There will also now be a $10 million regular season bonus pool sponsored by Wyndham Rewards, aptly named the “Wyndham Rewards Top 10.”

The FedEx Cup Playoffs will wrap prior to Labor Day, thus finishing before the NFL season kicks off. The field for The Northern Trust will be 125 players, 70 for the BMW Championship, and 30 for the Tour Championship, with the points remaining the same for the first two events.

“This is a significant and exciting change for the PGA Tour, our players, our partners and – most importantly – our fans,” said PGA Tour commissioner, Jay Monahan. “As soon as the Tour Championship begins, any fan – no matter if they’ve followed the PGA Tour all season or are just tuning in for the final event – can immediately understand what’s going on and what’s at stake for every single player in the field. And, of course, players will know exactly where they stand at all times while in play, which will ratchet up the drama, consequence and volatility of the competition down the stretch.”

Regarding the $10 million Wyndham Rewards Top 10, the Tour says it, “will also put an even greater premium on excelling over the course of the FedExCup Regular Season.”

The leader of the top 10 will earn $2 million, with the runner-up pocketing $1.5 million. The existing FedEx Cup bonus pool will now total $60 million—$25 million more than the existing pool. Accordingly, the FedEx Cup champion will earn $15 million, rather than the $10 million in the current system.

Alternatively, there’s Geoff Shackelford’s summary of the changes: “This will be easier to follow than the current system where algorithms proved consistently boring to follow. This has to be better…the FedExCup as we knew it, did not work.”

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GolfWRX Morning 9: The real problem with the FedEx Cup | Golfer at gunpoint | What elite junior golfers all do

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By Ben Alberstadt (ben.alberstadt@golfwrx.com)

September 18, 2018

Good Tuesday morning, golf fans.
1. Feinstein: the FedEx Cup Playoffs still aren’t right
Most agree the PGA Tour is yet to deliver the FedEx Cup (pardon the pun) of our collective dreams. John Feinstein offered some constructive criticism.
“Chances are good though, based on reports of the planned changes, that the tour still won’t get it right. It has been trying-sort of-for 12 years now to get it right. The problem is it doesn’t REALLY want to get it exactly right. Which is sad, because it shouldn’t be that difficult.”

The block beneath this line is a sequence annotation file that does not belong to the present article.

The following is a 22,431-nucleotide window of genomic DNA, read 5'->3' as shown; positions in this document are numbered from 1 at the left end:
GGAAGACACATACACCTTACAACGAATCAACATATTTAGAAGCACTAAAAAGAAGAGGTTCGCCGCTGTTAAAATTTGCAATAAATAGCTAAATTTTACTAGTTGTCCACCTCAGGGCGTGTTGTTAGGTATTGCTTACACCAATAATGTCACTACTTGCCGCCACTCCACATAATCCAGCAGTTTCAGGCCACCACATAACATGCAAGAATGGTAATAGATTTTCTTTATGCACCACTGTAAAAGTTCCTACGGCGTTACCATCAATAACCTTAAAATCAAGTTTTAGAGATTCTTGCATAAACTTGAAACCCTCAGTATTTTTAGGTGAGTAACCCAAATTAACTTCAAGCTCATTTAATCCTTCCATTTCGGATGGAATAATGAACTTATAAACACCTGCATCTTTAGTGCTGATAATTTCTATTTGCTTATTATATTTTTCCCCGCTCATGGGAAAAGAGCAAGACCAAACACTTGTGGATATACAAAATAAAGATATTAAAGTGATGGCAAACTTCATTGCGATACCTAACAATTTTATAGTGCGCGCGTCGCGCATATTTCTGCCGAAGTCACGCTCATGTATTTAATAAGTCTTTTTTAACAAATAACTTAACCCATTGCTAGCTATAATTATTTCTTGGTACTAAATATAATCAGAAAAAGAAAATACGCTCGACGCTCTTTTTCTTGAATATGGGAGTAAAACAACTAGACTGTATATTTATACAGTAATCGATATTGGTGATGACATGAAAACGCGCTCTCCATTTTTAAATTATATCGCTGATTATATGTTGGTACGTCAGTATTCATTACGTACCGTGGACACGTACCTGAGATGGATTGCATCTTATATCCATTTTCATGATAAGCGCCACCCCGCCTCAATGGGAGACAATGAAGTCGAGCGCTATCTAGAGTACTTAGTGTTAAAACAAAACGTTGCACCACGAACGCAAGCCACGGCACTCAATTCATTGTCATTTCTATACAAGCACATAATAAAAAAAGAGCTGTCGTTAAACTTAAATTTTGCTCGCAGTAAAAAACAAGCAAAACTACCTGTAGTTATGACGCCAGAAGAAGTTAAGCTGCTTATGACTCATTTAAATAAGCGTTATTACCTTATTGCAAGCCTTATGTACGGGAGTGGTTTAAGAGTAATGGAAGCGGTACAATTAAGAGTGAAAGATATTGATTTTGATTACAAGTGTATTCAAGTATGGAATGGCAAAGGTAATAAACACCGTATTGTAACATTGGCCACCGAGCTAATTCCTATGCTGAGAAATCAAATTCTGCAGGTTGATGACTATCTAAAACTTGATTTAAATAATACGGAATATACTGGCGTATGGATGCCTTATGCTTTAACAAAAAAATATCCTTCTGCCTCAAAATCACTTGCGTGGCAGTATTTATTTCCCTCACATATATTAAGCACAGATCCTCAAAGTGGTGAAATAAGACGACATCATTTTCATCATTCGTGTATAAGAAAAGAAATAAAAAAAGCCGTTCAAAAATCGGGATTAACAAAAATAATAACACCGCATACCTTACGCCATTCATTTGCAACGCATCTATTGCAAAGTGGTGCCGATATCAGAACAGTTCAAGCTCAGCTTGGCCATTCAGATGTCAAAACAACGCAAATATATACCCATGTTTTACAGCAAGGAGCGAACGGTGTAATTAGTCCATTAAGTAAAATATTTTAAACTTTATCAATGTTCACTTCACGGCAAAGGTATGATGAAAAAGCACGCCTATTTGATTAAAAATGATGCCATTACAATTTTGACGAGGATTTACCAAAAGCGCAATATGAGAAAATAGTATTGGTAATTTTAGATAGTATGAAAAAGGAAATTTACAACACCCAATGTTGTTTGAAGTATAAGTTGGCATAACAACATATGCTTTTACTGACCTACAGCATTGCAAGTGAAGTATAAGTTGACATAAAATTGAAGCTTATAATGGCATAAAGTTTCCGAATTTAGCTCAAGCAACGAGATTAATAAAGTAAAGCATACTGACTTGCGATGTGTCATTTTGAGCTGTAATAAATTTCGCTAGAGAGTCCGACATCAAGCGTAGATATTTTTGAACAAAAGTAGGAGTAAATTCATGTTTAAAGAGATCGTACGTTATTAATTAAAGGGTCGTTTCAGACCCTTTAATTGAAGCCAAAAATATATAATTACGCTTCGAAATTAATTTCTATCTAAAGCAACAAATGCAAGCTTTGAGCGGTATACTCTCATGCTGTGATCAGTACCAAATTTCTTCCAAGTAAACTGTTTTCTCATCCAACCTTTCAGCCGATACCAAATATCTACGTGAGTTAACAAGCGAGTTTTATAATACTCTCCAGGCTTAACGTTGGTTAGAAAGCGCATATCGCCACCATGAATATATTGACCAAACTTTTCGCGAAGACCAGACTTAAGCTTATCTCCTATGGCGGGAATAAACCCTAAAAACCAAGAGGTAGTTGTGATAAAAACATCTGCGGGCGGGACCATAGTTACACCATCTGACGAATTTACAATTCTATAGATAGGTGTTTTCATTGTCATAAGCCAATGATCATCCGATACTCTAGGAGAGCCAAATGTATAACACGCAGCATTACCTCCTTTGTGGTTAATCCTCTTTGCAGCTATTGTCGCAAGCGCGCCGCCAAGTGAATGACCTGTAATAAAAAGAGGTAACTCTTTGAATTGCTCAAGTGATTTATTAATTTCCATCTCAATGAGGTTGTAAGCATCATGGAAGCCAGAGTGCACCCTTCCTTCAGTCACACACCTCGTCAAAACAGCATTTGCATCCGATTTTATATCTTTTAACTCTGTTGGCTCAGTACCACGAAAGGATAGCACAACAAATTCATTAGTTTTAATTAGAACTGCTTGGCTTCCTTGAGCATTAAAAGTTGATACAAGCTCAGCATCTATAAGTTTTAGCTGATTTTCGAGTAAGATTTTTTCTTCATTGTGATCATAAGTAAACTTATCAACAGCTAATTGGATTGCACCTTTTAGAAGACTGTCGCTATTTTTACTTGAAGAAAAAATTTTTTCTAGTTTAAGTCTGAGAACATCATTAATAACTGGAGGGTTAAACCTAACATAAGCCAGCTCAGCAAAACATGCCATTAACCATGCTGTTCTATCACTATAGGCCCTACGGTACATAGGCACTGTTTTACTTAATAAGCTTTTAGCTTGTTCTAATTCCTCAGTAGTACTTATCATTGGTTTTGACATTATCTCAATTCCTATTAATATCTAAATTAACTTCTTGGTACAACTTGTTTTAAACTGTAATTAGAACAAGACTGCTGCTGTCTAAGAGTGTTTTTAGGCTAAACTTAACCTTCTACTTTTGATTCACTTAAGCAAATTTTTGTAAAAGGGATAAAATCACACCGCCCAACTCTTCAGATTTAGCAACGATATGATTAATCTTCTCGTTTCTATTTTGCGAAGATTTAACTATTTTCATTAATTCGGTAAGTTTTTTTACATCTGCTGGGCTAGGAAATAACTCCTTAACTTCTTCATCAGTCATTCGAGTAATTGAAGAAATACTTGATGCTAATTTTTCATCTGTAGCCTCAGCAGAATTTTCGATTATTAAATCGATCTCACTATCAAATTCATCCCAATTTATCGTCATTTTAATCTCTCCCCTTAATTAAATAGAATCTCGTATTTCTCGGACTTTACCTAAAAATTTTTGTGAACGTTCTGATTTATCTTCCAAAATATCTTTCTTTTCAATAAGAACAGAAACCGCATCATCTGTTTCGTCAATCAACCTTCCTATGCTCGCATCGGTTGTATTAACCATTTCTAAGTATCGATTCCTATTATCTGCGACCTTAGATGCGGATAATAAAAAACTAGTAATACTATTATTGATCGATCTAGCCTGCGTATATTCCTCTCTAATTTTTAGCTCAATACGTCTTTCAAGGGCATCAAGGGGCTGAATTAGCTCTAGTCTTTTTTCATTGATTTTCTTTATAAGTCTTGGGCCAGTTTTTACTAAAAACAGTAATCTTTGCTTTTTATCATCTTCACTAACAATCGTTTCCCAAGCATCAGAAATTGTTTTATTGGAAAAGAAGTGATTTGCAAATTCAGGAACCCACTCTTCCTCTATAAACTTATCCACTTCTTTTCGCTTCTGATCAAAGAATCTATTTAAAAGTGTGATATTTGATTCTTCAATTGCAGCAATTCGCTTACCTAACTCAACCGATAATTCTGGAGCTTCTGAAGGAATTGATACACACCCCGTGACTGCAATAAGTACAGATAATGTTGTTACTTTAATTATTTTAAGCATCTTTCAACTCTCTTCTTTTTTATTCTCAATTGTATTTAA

• “Because it wants so badly to convince the public that the events it controls are REALLY important, the tour barely gives more credit to those who win a major than to those who win the John Deere Classic or The CareerBuilder Challenge.”
  • “The winner of a regular tour event receives 500 FedExCup points. Those who win a WGC event-also part of the tour-receive 550 points.”
  • “Which is why a major should count for at least three times as much as a regular tour win in the points system. Winning a major is SO much harder than a regular tour event: the quality of the field; the pressure on Sunday; the understanding that you are playing for history, not just money.”
  • “It is ludicrous that Brooks Koepka won two majors this year and goes into the Tour Championship in seventh place on the points list. Tony Finau, who has not won anywhere, is third. Koepka could add the Tour Championship to his resume this week and NOT win the FedEx Cup. Seriously?”
Additionally, Feinstein levels the suggestion most of us agree on: the Playoffs should be actual playoffs.
2. …and speaking of still not right
Joel Beall follows up on the story of Montana parents being barred from watching their children play high school golf.
  • “It appears Kelly’s group has garnered a partial victory, as the MHSA has introduced a rule on a trial basis this fall that will allow non-participants on the course during events. Twelve guideline have been implemented, which state that spectators have to stay 40 yards from golfers and that cell phones must be turned off upon entering the property.”
  • “We will try it at all levels and see how it goes,” Luke Kloker of the MHSA executive board said to Montana’s Sidney Herald. “Every other state seems to be able to figure out how to make it work.”
  • “However, this pilot program will come with a price. The MHSA also announced that it will charge $10 for admission to the course for golf events. While it’s common for high-school sports like football, basketball, and baseball to charge entrance fees, it’s highly unusual for golf.”
What’s the rationale? Funding a beer cart?
3. Rosaforte on how Keegan made it all the way back
Tim Rosaforte does his usual picking of the low-hanging fruit and juicing it for all its worth with his latest: a look at Keegan Bradley’s resurgence. (Not a criticism of Tim. He does what he does and he does it well)